Dear Bulletin,—Anyone taking a casual stroll through the busy city streets, more especially along those thoroughfares almost exclusively devoted to totalisators, expectorators, lamp-post supporters, inspectors of public buildings, and the unemployed generally, cannot fail to be more or less painfully impressed by the unpleasant iteration of Australia’s pet sanguinary adjective which assails his unwilling ear. Whether there is a something in our warm and genial climate which tends to the growth of the crimson epithet, or whether the use of the gory expletive is, in reality, not excessively abnormal, but only appears so to be because it falls upon our ears with such common frequency in the same prescribed area, I am not prepared to say, but certain it is that the use of this vigorous expression is not confined to any one particular class of the community, but permeates, more or less, almost every grade in the social scale, from the hypocritical chimney-pot and black-cloth frock-coat right away down to the realms of knitted ties and inflammatory scarves. At a recent suburban race-meeting, a young man, dressed in the height of fashion, but apparently respectable, was fortunate enough to draw a favourite horse in a sweep. The horse won; and, as the animal cantered past the judge’s box, a wild, unearthly shriek of “Hoo b ——y ray!!” rang out over the heads of the assembled multitudes and filled with dismay the heart of every listening soul within the radius of a quarter-of-a-mile around. Now, if there is one thing in this world that I abhor, it is playing the parson, for, conscious of my own individual demerits, I have, at all times, carefully refrained from censuring my fellow creature. But this wanton, ruthless, murderous outrage upon an innocent, inoffensive word was more than I could brook, and, forsaking my customary caution, I determined, as a matter of duty, to reprimand the young man, sadly thinking that, perchance, he had never known what it was to have had a kind mother’s fond love or the blessing of a doating old father’s paternal care. Calling him aside I ventured, in my mildest and most persuasive manner, to protest against the unwarrantable outrage of which he had just been guilty, and pointed out that the use of the expression, “Hoo blanky ray,” was not only profane—but even blasphemous—that it was rendered all the more aggravating by reason of its being superfluous. The young man looked at me for one moment in astonishment, and then, in a most unrighteous burst of indignation, yelled out at the top of his voice, so that all around might hear, “Super b——y fluous, be d——d! mind your own vacuum business!” This vindictive retort at once staggered and silenced me. With disgust and anger rankling in my bosom at the miserable failure of this one solitary attempt of my life to elevate my fellow man, I moved away.—Yours, R. Dup.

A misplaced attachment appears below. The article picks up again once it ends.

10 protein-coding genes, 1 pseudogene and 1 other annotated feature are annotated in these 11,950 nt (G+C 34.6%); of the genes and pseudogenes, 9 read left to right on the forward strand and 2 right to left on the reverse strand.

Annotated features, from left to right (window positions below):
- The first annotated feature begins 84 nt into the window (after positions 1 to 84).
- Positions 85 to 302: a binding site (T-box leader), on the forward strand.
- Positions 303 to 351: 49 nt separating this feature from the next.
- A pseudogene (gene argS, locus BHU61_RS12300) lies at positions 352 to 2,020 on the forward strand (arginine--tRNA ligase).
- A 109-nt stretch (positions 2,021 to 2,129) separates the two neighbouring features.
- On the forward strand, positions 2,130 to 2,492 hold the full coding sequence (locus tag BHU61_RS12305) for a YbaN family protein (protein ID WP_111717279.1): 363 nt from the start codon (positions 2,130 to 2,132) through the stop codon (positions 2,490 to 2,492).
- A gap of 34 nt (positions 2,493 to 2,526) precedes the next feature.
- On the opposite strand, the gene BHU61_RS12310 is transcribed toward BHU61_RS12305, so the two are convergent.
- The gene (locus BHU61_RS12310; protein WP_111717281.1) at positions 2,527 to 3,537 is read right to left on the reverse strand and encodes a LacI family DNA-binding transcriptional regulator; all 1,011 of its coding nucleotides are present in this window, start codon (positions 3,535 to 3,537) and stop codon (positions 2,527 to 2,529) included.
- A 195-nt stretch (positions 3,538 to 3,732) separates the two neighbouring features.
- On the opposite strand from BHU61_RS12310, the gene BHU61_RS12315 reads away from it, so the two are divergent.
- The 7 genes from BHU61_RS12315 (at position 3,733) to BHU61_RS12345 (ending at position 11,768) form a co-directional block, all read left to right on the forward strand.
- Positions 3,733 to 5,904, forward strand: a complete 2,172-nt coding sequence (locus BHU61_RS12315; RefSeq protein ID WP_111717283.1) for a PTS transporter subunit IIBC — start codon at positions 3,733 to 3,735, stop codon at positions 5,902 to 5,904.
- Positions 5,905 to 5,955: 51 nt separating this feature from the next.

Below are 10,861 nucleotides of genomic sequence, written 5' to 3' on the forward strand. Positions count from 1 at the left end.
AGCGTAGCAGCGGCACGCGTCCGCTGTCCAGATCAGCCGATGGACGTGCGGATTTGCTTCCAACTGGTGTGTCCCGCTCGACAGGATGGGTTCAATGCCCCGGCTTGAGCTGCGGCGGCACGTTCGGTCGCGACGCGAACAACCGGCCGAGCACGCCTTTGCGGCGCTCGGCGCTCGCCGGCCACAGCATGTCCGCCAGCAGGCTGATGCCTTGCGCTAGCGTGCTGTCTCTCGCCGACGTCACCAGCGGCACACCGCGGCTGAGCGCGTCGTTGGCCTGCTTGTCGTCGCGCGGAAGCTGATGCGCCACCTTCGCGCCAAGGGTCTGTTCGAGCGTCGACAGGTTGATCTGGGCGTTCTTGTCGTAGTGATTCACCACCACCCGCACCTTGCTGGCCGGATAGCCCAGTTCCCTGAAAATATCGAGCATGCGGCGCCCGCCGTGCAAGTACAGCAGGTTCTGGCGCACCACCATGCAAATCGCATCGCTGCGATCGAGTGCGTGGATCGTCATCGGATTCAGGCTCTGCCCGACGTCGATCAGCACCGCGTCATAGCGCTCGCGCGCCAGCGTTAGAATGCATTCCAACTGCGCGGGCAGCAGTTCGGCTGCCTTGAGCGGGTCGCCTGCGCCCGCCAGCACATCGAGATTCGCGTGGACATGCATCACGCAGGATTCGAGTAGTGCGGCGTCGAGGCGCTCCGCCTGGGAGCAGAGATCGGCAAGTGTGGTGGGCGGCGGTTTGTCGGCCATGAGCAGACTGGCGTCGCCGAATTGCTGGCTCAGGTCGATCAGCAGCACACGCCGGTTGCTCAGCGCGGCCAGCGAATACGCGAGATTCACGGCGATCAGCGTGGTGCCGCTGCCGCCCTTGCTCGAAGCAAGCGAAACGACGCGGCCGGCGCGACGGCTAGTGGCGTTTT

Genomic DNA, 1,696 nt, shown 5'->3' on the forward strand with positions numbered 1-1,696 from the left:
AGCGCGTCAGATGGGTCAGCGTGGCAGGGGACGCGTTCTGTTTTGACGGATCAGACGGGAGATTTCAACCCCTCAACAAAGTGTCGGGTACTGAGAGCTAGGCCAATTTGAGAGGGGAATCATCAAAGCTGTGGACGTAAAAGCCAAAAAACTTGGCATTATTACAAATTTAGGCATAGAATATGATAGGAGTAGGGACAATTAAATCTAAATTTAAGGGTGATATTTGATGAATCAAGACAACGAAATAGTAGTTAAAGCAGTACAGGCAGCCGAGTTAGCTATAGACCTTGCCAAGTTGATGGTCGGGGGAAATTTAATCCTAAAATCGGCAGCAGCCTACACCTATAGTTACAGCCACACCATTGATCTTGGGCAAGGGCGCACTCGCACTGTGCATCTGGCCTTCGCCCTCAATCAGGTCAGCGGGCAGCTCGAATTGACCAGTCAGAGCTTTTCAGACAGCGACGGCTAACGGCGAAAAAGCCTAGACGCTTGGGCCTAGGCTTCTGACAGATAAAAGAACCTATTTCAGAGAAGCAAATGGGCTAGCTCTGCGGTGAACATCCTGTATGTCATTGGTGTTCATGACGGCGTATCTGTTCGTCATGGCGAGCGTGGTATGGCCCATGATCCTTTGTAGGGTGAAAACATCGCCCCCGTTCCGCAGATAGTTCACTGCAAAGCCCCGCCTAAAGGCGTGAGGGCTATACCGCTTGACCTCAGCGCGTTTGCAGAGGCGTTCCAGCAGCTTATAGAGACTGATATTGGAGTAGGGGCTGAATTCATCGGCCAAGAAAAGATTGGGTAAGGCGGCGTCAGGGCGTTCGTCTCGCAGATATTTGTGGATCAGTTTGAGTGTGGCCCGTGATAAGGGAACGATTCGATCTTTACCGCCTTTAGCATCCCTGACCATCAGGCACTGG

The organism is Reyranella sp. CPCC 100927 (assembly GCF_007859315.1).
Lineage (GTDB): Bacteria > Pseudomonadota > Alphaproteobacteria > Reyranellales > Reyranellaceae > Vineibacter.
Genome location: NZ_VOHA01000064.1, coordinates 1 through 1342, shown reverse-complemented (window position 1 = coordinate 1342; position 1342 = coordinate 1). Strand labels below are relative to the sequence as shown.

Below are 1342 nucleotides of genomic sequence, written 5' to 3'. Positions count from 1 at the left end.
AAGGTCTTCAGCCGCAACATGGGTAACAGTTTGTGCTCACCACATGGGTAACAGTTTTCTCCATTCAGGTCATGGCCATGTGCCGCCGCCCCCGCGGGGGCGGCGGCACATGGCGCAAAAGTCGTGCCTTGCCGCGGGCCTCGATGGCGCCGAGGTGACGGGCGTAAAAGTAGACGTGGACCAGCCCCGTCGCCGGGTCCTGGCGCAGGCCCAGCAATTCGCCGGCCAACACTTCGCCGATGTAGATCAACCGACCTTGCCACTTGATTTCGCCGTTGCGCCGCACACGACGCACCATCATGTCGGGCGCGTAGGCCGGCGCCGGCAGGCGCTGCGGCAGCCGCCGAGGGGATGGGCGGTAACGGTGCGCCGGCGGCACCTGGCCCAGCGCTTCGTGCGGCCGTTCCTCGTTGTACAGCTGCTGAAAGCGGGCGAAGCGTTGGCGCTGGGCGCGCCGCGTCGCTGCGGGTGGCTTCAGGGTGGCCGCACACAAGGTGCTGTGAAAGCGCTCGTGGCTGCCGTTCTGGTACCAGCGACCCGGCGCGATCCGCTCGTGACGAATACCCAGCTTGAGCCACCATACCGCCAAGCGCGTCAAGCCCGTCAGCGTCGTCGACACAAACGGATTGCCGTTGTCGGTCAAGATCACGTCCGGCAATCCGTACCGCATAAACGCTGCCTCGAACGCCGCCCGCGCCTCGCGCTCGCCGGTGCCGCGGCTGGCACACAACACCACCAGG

11-: From The Bulletin (Sydney, New South Wales) of Saturday 18th August 1894— the towns of Dimboola and Warracknabeal are in the Australian state of Victoria:

Dear Bulletin,—A few words about the alleged Australian adjective. Why “Australian?” Is it by adoption or by virtue of new applications? I don’t know of any prior claim on either ground. The word is a part of our linguistic inheritance, and Max O’Rell notes it as an integral part of the vernacular of Britain. As an Australian I resent the implication that we have any monopoly in the lurid expletive. Listen to any English, Scotch or Irish crowd, or to the average American letting himself loose on things in general. Has not the conversation of all the same gory garnishment? Here in Maoriland it is the forceful vocable of all classes. Nor does its use denote poverty of thought or vocabulary. An eloquent democratic knight confidentially remarks that an opponent is “a —— fool,” and an ex-parson of proven ability sends the same epithet vibrating over the wires in Oxford’s cultured bleat. And though the man who “humped his swag from Dim-d——d-boola to Warrackna-b——y-beal” was probably an Australian; he was not more coarsely fantastic of tongue than Bret Harte’s Californians or Kipling’s Anglo-Indians. Finally, “bloody” is a better word than “bally” or “blooming.”—Cruor. [The Bulletin calls it theAustralian adjective” simply because it is more used, and used more exclusively by Australians, than by any other allegedly civilised nation. Whether the Australian’s expletive is “a better word” than somebody else’s expletive has no bearing on the case. The otherman’s expletive is his own affair.—Ed. B.]

12-: From an article about Sydney’s dumping ground, published in the Evening News (Sydney, New South Wales) of Thursday 27th September 1894:

They are not, at least some of them are not, a very polite people—these dustheap prospectors. They look with suspicious eyes on strangers. The competition for mouldy bones, the scramble for broken bottles, the greed for rags, the rush for old lead and brass—these are felt to be keen enough already, without any more labor making things worse. There is thus a fear of outside competition even on a garbage tip. Then, again, the ragpickers are suspicious of the press. It appears that they have suffered from the sensational reporter. Somebody in search of sensational “copy” had made statements about them to the effect that they resided on the tip, and that they earned on an average £2 a week—both of which statements they indignantly deny, and pile the great Australian adjective as well as numerous choice exotic varieties of curses on the head of the offending scribe.